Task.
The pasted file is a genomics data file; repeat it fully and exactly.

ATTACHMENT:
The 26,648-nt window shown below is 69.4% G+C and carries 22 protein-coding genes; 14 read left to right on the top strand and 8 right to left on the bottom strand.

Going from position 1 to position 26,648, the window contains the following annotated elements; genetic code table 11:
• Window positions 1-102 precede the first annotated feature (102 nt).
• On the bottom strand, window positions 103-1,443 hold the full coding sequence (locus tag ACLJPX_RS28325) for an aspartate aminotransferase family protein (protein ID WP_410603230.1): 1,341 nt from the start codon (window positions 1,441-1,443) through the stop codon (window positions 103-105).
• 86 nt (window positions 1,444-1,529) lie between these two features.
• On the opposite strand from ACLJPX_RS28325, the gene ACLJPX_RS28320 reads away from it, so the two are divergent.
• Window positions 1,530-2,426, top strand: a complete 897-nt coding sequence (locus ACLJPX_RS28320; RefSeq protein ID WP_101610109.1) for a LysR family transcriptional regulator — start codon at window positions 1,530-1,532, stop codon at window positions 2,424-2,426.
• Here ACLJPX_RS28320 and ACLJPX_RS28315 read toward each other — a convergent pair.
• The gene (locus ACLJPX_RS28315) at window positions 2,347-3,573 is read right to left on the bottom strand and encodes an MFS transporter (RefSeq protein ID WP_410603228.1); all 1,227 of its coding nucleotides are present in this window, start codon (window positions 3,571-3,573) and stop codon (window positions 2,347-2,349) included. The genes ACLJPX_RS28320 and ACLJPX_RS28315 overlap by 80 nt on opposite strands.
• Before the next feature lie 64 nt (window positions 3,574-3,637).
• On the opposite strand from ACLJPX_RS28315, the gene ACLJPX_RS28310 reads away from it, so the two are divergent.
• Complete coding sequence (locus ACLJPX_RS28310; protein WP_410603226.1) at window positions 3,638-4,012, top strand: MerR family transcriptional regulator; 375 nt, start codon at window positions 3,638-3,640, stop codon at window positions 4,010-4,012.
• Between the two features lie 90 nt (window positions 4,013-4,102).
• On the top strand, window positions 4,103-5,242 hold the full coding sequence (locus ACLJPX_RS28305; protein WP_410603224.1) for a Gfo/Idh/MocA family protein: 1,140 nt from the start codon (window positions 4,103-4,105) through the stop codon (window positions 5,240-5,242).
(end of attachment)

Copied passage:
The 26,648-nt window shown below is 69.4% G+C and carries 22 protein-coding genes; 14 read left to right on the top strand and 8 right to left on the bottom strand.

Going from position 1 to position 26,648, the window contains the following annotated elements; genetic code table 11:
• Window positions 1-102 precede the first annotated feature (102 nt).
• On the bottom strand, window positions 103-1,443 hold the full coding sequence (locus tag ACLJPX_RS28325) for an aspartate aminotransferase family protein (protein ID WP_410603230.1): 1,341 nt from the start codon (window positions 1,441-1,443) through the stop codon (window positions 103-105).
• 86 nt (window positions 1,444-1,529) lie between these two features.
• On the opposite strand from ACLJPX_RS28325, the gene ACLJPX_RS28320 reads away from it, so the two are divergent.
• Window positions 1,530-2,426, top strand: a complete 897-nt coding sequence (locus ACLJPX_RS28320; RefSeq protein ID WP_101610109.1) for a LysR family transcriptional regulator — start codon at window positions 1,530-1,532, stop codon at window positions 2,424-2,426.
• Here ACLJPX_RS28320 and ACLJPX_RS28315 read toward each other — a convergent pair.
• The gene (locus ACLJPX_RS28315) at window positions 2,347-3,573 is read right to left on the bottom strand and encodes an MFS transporter (RefSeq protein ID WP_410603228.1); all 1,227 of its coding nucleotides are present in this window, start codon (window positions 3,571-3,573) and stop codon (window positions 2,347-2,349) included. The genes ACLJPX_RS28320 and ACLJPX_RS28315 overlap by 80 nt on opposite strands.
• Before the next feature lie 64 nt (window positions 3,574-3,637).
• On the opposite strand from ACLJPX_RS28315, the gene ACLJPX_RS28310 reads away from it, so the two are divergent.
• Complete coding sequence (locus ACLJPX_RS28310; protein WP_410603226.1) at window positions 3,638-4,012, top strand: MerR family transcriptional regulator; 375 nt, start codon at window positions 3,638-3,640, stop codon at window positions 4,010-4,012.
• Between the two features lie 90 nt (window positions 4,013-4,102).
• On the top strand, window positions 4,103-5,242 hold the full coding sequence (locus ACLJPX_RS28305; protein WP_410603224.1) for a Gfo/Idh/MocA family protein: 1,140 nt from the start codon (window positions 4,103-4,105) through the stop codon (window positions 5,240-5,242).